Updated: Mar 21
A new school year begins. So, how can we create a classroom environment that nurtures wellbeing and gives children a sense of belonging? Let's think about relationships.
I get a little excited when the first week of September arrives. Having spent so many years working in schools, for me, this is the start of the year. A time of positivity filled with new hopes and plans.
Classrooms across Britain are becoming hives of activity once again as children return to school. I wonder what these children would say their hopes are for the coming year. When I ask children about their school experiences, they usually tell me about relationships. They care about the friendships they have with their peers and the relationships they have with their teachers. To children, at least, school is a social place. A place that represents belonging and connectedness.
How, then, do we build a school community that nurtures relationships and creates a sense of belonging for children? Brené Brown, a shame and vulnerability researcher, writes about the need for schools to be a place where children can take off the armour they use to protect themselves. A place where children can feel they belong. We want children to be successful learners; but we also want them to feel safe enough to be brave, creative and open-hearted.
As teachers, we are in the privileged position of being able to get to really know the children that we teach. We can challenge a child’s beliefs about themselves and hold a mirror to their true strengths and qualities. We can help them to find the courage to try new things, take risks, be imaginative and, above all, be themselves. By building and fostering positive relationships, we can create the perfect place to help children grow. What do you do currently to let each child in your class know that you see them and value the contribution that they bring? Does every child feel visible and have a sense of belonging?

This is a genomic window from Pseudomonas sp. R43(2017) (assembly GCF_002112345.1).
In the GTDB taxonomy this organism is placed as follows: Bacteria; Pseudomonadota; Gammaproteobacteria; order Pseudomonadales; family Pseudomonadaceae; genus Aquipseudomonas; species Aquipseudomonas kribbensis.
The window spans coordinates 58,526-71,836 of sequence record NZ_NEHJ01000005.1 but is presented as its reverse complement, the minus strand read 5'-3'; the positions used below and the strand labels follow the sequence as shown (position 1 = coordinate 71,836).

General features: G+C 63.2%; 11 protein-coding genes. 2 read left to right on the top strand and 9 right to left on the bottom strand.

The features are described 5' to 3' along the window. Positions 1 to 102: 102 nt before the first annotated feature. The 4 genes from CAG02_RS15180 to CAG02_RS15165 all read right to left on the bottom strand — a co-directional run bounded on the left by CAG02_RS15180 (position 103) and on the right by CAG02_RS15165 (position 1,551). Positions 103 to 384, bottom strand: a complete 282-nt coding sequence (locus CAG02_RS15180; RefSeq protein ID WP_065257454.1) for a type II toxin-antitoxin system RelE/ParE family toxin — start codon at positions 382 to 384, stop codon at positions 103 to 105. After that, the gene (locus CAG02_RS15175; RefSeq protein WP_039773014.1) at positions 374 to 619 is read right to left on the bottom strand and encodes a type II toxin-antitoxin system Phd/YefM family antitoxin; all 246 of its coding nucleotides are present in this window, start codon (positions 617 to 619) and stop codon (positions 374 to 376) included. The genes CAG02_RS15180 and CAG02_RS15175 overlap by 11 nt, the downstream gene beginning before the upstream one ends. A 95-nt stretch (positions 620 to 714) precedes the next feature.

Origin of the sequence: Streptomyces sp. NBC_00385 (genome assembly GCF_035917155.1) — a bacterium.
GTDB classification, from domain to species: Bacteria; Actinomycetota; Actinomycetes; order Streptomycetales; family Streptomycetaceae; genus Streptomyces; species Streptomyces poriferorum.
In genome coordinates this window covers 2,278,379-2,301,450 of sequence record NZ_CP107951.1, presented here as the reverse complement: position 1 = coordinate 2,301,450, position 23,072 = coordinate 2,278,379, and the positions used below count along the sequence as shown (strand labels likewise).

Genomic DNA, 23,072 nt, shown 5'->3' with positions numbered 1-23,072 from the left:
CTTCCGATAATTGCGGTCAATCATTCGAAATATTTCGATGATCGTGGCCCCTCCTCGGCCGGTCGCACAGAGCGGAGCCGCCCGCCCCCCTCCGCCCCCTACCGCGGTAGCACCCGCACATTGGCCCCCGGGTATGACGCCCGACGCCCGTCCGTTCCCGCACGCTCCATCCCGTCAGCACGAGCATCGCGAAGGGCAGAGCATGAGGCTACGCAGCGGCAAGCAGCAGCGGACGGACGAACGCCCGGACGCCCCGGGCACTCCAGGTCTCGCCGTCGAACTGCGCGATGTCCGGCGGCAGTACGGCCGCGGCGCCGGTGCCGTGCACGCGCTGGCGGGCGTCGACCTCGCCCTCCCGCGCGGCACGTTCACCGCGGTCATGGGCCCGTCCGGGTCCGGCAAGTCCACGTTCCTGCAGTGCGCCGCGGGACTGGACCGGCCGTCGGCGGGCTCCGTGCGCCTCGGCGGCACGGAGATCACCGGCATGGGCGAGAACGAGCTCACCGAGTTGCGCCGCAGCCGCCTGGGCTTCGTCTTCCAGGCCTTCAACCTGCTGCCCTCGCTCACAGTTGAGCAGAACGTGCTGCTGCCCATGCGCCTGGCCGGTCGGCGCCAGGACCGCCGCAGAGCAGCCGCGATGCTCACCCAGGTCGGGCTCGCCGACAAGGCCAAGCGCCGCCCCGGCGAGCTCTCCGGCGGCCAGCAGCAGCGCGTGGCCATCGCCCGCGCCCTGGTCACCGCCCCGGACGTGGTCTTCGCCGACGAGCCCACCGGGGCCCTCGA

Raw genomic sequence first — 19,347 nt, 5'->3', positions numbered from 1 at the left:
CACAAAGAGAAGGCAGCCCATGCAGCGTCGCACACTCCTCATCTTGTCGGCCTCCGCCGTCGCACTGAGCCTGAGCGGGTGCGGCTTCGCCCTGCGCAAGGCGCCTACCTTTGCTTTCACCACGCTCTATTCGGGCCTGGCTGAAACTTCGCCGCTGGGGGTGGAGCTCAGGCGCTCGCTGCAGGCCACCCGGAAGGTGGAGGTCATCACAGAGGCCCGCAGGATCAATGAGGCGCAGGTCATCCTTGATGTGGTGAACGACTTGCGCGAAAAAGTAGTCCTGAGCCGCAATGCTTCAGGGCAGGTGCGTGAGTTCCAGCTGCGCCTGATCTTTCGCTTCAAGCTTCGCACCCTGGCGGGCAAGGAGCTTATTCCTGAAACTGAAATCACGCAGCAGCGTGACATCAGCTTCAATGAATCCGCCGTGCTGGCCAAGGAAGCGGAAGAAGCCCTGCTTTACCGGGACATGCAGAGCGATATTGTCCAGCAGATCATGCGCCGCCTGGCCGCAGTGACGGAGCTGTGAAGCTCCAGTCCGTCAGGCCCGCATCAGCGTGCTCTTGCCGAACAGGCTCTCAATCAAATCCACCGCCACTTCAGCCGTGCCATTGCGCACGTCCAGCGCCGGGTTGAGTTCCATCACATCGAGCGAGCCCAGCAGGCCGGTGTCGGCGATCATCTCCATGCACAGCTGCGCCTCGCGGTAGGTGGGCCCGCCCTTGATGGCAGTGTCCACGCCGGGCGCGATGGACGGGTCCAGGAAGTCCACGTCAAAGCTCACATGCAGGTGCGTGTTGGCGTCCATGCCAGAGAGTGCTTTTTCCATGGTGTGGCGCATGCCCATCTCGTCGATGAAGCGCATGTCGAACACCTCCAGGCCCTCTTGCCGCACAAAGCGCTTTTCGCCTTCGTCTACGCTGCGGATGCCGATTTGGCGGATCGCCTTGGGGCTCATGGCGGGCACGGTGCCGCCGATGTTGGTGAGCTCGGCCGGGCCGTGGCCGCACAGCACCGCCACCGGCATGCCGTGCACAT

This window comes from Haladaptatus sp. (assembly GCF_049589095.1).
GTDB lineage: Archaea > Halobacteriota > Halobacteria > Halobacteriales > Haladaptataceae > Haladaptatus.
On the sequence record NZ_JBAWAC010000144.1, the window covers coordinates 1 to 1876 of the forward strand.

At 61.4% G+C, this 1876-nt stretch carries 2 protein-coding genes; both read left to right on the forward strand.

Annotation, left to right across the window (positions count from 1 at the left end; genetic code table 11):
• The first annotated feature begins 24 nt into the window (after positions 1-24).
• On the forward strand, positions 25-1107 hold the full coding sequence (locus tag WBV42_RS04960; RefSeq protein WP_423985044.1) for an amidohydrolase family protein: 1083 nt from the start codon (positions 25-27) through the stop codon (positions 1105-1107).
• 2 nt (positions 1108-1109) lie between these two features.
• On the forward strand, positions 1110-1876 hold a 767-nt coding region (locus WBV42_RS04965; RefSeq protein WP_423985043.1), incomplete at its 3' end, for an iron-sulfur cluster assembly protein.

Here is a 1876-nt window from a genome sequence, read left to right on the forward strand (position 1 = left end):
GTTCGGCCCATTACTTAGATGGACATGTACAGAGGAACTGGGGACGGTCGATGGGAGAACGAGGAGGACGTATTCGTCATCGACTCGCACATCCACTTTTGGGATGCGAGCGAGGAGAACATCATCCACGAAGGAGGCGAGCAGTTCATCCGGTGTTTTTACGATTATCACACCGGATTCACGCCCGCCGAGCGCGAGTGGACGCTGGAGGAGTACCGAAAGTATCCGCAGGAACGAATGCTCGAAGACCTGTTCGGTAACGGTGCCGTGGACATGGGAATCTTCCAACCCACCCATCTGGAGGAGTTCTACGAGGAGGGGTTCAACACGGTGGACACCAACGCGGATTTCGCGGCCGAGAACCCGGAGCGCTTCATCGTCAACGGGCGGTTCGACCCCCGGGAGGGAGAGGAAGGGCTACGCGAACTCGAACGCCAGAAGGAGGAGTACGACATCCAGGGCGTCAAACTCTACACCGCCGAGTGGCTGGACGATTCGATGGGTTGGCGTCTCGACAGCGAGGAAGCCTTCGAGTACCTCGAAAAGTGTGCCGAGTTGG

Greet every child before they enter the classroom. Using their name will ensure that they know that the greeting was for them.
Be fair. Children feel strongly about what they perceive as fair or unfair actions of others. Knowing that an adult will always be fair helps them to feel safe and protected. Having a set of shared non-negotiable class rules will help children to know what the expectations are and that there are boundaries in place.
Use lots of positive language and praise. Ensure that praise is specific so that the child understands what they have done well.
If there is a need to reprimand a child, do so privately without an audience. Just keeping a child back for two minutes at break time to chat about an issue in class is often much more powerful and effective.
Smile at a child when they re-enter the classroom. This little action will make them feel welcome and valued.
At the end of each day, choose a child to be ‘Star of the Day’ as recognition for something a child has done well. This might be a child’s effort, improvements or a quality they have demonstrated. Keep a log so that you can track which children might be at risk of going unnoticed.
Give every child a special responsibility in the classroom to enhance their feeling of belonging. Not only will the children will feel trusted and important, it is also helping them to develop life skills.
Find opportunities for children to have a voice and to share their thoughts or ideas. This can be achieved through group or partner discussions, recording on post-its or by feeding back to the class. Being interested in what children have to say will raise their confidence and self-worth.
Celebrate diversity. Encourage children to see that they are all special and have different strengths and abilities. Praise children for their efforts and positive traits so that they learn how valuable these are.
Create ways to make the day feel more special. This might be a curriculum linked game before lunch, some extra story time or mindful colouring time, taking the lesson outdoors, choosing a few children to share something about themselves e.g. their favourite book and why, what they had for dinner last night or how many pets they have.